We haven’t posted in a long, long time, so today I just wanted to share a recipe with you guys! This is the Mixed Berry Custard Pie from The Washington Post and I’ve make it probably three times now. I don’t often get my recipes from newspapers these days, but I happened upon this one in a search and I love how simple it is compared to some other desserts. Plus, it’s fun putting the berries on the bottom and having them float to the top during baking so there’s a hidden custard layer ;).
In this recipe, you don’t need to prepare anything ahead, unless you want to make a pie crust from scratch. You only need a bottom crust, too. I don’t even think you need to defrost the berries if you use frozen – just add a little time or temperature.
This is easy to change up however you feel like, too. This time, I made half my berries into a compote with a little muddled basil in there. I also put some raspberry extract in the custard. Lemon or orange zest would be a good addition too!
Tip: Make the custard by first whisking the sugar and flour, adding the eggs & vanilla, and lastly the milk. If you add the flour last the way the recipe asks, you’ll get tons of tiny clumps unless you sift it in. I think it’s a lot easier to just reverse the order.
Did you try out this recipe? Let me know your thoughts in the comments!
Apple season has started and I picked some up at my local farmer’s market last weekend. Half got eaten on their own, but I wanted to make something delicious with the last couple! I came across this recipe from The Baking ChocolaTess and decided to use it as the base, but I made some modifications based on my preferences ;). Mostly, cutting down the butter and sugar because using a whole stick just didn’t feel right to me. I also like to use some whole wheat flour in there – it’s not enough to notice, I promise. And the most important addition…
Cinnamon chips! They’re basically white chocolate chips with a ton of cinnamon flavor. I love these, and they only come out around this time of year. (Actually, I stocked up last year, and this was the last of those :P)
I’m sure most of you know of Alton Brown, Food Scientist Extraordinaire & Thyme Lord – and if you don’t, maybe this list will convince you? Recently, he posted an updated version of his peach upside-down cake recipe, and since I had some Georgia peaches from the farmer’s market, I wanted to give it a try!
(Have I mentioned AB lives half an hour from me? I wonder if I’ll spot him in the city one day… Until then I’ll have to make do with his local restaurant recs.)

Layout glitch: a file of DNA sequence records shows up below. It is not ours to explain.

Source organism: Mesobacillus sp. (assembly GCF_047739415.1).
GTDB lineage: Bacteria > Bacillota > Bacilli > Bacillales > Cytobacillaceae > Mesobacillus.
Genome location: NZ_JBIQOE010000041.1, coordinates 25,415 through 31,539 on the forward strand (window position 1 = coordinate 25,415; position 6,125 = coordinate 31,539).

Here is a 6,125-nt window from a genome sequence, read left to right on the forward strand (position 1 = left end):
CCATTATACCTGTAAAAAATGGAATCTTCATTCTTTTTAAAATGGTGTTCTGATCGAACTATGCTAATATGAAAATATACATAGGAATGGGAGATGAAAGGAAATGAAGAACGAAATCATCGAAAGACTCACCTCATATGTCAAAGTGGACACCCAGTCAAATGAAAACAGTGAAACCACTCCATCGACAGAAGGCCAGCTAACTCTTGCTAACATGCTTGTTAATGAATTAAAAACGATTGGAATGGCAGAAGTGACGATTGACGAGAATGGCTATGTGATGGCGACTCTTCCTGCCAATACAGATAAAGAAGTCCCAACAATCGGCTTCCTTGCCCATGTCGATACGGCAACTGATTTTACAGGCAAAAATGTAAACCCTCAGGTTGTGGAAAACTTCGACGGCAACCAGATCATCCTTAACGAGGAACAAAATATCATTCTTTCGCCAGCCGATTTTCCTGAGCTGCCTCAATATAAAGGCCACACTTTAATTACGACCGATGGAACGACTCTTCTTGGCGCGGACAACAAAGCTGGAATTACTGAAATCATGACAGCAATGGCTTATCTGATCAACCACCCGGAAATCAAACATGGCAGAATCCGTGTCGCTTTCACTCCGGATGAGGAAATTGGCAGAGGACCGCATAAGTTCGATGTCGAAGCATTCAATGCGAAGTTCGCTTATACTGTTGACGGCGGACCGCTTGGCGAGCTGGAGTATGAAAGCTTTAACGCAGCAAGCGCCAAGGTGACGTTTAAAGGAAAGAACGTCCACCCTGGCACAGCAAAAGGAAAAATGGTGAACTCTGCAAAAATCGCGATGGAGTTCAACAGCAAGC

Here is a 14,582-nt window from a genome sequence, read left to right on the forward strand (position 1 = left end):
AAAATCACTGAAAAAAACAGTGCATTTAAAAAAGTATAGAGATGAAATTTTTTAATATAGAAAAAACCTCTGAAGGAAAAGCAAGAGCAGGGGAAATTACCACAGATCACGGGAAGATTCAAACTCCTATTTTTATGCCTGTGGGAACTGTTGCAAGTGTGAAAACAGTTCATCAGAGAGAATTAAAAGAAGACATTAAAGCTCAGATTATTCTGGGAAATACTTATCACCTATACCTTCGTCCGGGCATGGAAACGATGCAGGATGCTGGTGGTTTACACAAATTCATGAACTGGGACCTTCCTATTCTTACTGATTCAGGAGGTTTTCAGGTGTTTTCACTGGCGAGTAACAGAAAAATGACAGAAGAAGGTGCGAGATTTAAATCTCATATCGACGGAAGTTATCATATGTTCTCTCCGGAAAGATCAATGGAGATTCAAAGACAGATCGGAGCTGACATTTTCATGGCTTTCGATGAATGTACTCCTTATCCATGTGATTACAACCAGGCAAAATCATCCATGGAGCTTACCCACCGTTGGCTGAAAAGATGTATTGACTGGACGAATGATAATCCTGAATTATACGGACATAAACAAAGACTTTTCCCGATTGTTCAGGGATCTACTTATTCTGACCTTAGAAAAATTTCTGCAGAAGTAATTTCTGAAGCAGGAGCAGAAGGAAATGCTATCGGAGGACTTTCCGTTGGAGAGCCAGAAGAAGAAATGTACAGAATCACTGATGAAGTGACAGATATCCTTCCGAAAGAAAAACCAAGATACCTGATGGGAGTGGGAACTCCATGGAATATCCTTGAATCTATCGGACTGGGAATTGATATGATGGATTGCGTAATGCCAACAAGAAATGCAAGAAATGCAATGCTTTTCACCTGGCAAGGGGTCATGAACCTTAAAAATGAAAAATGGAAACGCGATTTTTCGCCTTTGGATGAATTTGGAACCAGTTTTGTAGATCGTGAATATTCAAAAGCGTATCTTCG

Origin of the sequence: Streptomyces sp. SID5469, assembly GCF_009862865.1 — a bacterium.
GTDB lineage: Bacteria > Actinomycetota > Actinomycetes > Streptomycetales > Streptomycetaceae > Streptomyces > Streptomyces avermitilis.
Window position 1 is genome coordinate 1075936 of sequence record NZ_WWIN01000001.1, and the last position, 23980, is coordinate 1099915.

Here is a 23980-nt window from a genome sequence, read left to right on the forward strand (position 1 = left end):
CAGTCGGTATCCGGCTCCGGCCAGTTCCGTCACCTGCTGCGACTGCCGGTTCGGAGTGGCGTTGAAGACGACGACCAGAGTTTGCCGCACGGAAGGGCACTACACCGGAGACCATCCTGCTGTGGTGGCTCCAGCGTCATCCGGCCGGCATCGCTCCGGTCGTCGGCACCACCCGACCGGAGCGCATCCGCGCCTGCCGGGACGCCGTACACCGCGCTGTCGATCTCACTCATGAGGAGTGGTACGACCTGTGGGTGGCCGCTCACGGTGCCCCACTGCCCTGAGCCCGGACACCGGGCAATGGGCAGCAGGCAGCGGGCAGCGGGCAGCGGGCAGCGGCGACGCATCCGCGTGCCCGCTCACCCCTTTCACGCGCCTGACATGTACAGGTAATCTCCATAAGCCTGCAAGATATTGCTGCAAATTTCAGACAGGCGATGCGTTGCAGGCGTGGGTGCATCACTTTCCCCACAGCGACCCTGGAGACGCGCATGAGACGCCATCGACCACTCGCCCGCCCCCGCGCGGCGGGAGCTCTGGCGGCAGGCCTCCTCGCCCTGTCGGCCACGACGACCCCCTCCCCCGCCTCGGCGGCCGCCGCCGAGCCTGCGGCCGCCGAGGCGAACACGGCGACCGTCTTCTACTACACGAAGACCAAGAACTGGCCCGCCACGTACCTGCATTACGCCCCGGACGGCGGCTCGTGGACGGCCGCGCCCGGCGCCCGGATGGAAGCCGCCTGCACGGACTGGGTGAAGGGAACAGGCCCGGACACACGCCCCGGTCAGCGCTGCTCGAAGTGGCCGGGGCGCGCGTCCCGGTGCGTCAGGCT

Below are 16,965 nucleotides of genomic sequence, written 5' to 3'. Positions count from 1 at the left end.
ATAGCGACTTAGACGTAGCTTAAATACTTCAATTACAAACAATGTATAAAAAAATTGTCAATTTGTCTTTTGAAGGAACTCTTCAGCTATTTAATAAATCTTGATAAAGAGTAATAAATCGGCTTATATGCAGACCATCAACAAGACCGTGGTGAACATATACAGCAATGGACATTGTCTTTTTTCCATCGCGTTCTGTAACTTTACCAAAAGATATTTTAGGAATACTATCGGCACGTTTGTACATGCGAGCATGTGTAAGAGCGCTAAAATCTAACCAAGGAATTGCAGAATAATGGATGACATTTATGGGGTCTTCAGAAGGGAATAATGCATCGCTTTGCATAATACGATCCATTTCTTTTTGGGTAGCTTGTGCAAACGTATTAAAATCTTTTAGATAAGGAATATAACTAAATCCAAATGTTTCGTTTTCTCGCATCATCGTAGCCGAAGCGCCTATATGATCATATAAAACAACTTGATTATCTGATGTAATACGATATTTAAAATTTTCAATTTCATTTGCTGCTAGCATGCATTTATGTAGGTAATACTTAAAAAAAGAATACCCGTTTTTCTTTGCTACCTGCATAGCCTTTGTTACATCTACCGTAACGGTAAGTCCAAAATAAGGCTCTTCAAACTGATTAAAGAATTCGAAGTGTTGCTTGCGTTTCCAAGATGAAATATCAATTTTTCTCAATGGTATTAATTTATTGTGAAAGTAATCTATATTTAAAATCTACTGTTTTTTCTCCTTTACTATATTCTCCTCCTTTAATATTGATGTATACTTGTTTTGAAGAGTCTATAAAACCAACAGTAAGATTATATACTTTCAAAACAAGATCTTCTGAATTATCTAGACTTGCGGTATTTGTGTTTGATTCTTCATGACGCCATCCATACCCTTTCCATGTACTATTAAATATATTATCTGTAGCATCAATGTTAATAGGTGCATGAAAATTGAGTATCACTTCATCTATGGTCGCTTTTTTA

I didn’t peel my peaches. It seemed unnecessary, but if you’re making these for others I can see how you might want to.
I didn’t have buttermilk, so I used the lemon juice & milk trick – stir a spoon of lemon juice into your milk and let it sit for five minutes or so, to let the milk curdle. This has been a pretty good replacement for me in the past.
I made mine in the toaster oven, but I had to add a few minutes because I think my ramekins are bigger and had more dough in them. More on that in a sec…
I used something like a 2:1 ratio of whole wheat to white flour, which has usually worked pretty well for me. (Also, I added cinnamon and nutmeg, because why not?)
BUT…this is kind of embarrassing. I completely forgot that Alton Brown likes to measure his baking ingredients by weight, not volume (something that I thought was beaten into my head over many episodes of Good Eats). So I used (half of) 2.5 CUPS of flour instead of 2.5 OUNCES (not fluid). Oops. It turned out to be a good thing I actually forgot to halve the buttermilk (and even needed an extra splash of milk). So my batter turned out more like a dough, and the sugar ratio was off. Oh well, I’ll definitely fix that next time…
This was a very simple recipe, and I’m definitely planning to make it again. I think it could work really well even shrunk down more in a muffin tin.
The peaches were really good in the brown sugar; it was an easy way to get them caramelized.
Since I screwed up the flour, the dough-to-fruit ratio was not the best. I would’ve liked it better with a double layer of fruit, I think. But I can’t say for sure until I make it properly!
Even though I messed up, the cake was still pretty moist – just too dense. So I have hopes for the next time 😉
Did you try this recipe out? Let us know what you think in the comments!
Hi everyone! This is Shelly here with my first post. If you’re new here, don’t forget to check out our first two posts: Omurice and Momos.
Last Saturday I went to the local farmer’s market with some friends – but we were a bit late, so there wasn’t that much left in the way of produce. I had some blueberry-basil sorbet, bought a handmade soap, and then a lady at one of the stands convinced me to try some mustard greens.
Mustard greens are spicy and a little tougher than greens like spinach or cabbage – to me they seemed to have the texture of kale with the bite of arugula. (If you don’t have them, I’m sure any of those would work as a replacement.) I’ve never cooked them before, and I saw a lot of soup and salad recipes, but I really wanted some pasta. So here’s my experiment!
A group of friends decided to get together and post about food. We’ll be writing reviews, sharing recipes, and having discussions on food, ingredients, cooking, and their history. There will be several authors posting, all with their own unique culinary viewpoint and background. We hope you enjoy reading what we have to say!